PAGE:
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Indirect spending worthy of direct attention
At many companies, procurement mostly focuses on managing the direct spend—the goods and services that go into the products a company makes—and rightly so. It's a big chunk of the company's annual spend, and cost-saving initiatives can produce impressive results.
But companies can only cut so much. Those searching for new ways to save should look to procurement to manage another chunk of the spend, the goods and services they buy to operate their facilities, also known as indirect spend.
Although indirect spend represents a smaller percentage than direct spend, it does hold a lot of potential for savings. When procurement is involved, companies "often achieve documented cost savings in excess of 25 percent from previous agreements," writes Robert A. Rudzki, retired chief procurement officer at the pharmaceuticals giant Bayer, and Lehigh University Professor Robert J. Trent in their book Next Level Supply Management Excellence: Your Straight to the Bottom Line Roadmap. That's because procurement has the skill and expertise to source information technology, travel, human resources, marketing, and other categories. Buyers know how to gather and analyze spend data and have an understanding of suppliers and the market. They manage relationships. They also have tools that can help simplify processes, such as spend analysis and procure-to-pay software.
Involving procurement in these nonproduct or indirect categories can take several different forms. It can consist of buyers taking complete responsibility for sourcing the category, buyers leading cross-functional teams that negotiate agreements and manage supplier relationships, or buyers consulting with business-unit leaders on purchasing decisions.
Yet many companies—even those with chief procurement officers who understand the value of involving procurement in indirect spend—are not seeing the savings. The A.T. Kearney Indirect Procurement Study of CPOs at leading multinational companies finds few are managing indirect procurement with the level of attention needed to reap the benefits. They have good intentions, but they are not making full use of tools that can help, such as outsourcing transactional processes, using data to forecast spending, and tracking savings generated by business units.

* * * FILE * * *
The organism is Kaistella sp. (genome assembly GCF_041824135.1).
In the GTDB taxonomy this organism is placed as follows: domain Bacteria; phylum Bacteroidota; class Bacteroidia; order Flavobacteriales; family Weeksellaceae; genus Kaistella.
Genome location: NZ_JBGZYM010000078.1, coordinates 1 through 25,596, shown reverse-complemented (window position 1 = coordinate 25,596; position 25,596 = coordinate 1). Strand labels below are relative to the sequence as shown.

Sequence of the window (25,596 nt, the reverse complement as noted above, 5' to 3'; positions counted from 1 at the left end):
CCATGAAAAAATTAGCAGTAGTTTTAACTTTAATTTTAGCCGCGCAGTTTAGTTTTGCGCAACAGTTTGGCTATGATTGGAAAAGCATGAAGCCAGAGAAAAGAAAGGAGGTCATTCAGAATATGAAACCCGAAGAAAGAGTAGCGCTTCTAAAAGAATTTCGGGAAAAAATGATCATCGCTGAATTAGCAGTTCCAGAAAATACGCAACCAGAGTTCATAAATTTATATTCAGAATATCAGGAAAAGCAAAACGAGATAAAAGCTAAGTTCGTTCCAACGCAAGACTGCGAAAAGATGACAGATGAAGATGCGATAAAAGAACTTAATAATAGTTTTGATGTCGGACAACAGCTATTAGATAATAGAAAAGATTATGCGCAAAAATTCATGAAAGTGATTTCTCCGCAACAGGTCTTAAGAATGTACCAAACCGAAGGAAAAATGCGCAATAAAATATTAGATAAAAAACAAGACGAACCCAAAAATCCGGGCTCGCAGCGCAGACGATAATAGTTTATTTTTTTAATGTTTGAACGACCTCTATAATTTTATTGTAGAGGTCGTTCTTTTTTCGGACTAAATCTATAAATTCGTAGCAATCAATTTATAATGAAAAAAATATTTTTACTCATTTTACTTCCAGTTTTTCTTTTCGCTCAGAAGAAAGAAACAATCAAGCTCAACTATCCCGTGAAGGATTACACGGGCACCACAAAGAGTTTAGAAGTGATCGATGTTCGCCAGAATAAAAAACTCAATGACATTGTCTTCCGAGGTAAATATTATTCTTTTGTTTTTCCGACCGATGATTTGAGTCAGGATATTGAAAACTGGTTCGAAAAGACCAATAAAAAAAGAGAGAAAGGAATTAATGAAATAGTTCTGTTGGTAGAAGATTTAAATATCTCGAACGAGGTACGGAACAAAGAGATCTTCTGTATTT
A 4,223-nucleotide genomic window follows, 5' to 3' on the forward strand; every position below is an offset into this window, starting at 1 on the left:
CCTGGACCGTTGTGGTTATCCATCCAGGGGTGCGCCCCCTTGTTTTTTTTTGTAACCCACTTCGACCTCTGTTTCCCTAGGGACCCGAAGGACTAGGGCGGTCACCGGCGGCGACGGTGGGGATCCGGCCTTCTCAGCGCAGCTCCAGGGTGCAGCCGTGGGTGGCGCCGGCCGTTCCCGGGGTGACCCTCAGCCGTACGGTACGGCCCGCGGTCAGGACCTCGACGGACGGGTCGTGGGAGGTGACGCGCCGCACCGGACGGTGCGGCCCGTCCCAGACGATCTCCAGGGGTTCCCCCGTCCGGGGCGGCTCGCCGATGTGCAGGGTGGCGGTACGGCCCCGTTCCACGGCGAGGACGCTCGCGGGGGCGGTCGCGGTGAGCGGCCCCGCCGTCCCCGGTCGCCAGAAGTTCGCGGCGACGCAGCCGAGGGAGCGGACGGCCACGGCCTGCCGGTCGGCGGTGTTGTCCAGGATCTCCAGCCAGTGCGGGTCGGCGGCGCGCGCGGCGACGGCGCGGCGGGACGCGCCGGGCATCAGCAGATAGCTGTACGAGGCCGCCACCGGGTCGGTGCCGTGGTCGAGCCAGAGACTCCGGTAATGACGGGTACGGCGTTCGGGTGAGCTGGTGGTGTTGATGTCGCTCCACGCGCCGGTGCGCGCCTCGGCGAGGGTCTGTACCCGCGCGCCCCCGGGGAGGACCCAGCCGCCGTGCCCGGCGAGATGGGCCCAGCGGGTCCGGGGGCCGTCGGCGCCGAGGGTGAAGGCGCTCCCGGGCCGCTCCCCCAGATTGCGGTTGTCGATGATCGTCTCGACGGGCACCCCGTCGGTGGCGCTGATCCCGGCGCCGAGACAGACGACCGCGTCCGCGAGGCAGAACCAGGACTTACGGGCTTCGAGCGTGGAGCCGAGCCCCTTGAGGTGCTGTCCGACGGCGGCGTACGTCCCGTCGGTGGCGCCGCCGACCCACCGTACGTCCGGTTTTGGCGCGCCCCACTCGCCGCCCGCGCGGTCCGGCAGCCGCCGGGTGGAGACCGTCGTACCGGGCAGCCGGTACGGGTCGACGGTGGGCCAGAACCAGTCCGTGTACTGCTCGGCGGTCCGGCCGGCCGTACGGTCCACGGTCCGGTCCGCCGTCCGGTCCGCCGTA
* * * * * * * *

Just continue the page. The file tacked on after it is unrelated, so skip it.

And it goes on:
Indeed, managing the indirect spend can be challenging. It involves many categories and subcategories—and suppliers—of products and services for which there can be a multitude of relatively low-dollar transactions. Sometimes other departments buy the goods and services from favorite suppliers and have done so for years. When procurement tries to step in, they may feel threatened.
In their book, Rudzki and Trent offer suggestions to help procurement meet some of the challenges of indirect spend, including enlisting support of top management, clearly defining and communicating procurement's role, and recruiting internal business leaders for input. One company where procurement is involved with good results is Mondelez International, the global maker of such brand-name goods as Oreo cookies, Toblerlone chocolate, and Cadbury candy. Andrea Sordi, global procurement director—business services, and his team strategically source the company's indirect categories, which represent 10 percent of an annual $20 billion spend. The categories are IT, travel, legal, and human resources services.
Keeping in mind Mondelez's corporate goals of driving high margins, increasing productivity, and generating cash to reinvest in the business, Sordi and his team use zero-based budgeting, a tool that reviews every dollar spent each year, to reduce costs by 30-70 percent, depending on the category. In recognition of their success, Mondelez presented the team with a company award, and the team spoke about its best practices at a Consumer Analyst Group conference.
Other companies can replicate Mondelez's results. Involving procurement in the indirect spend is a good place to start.
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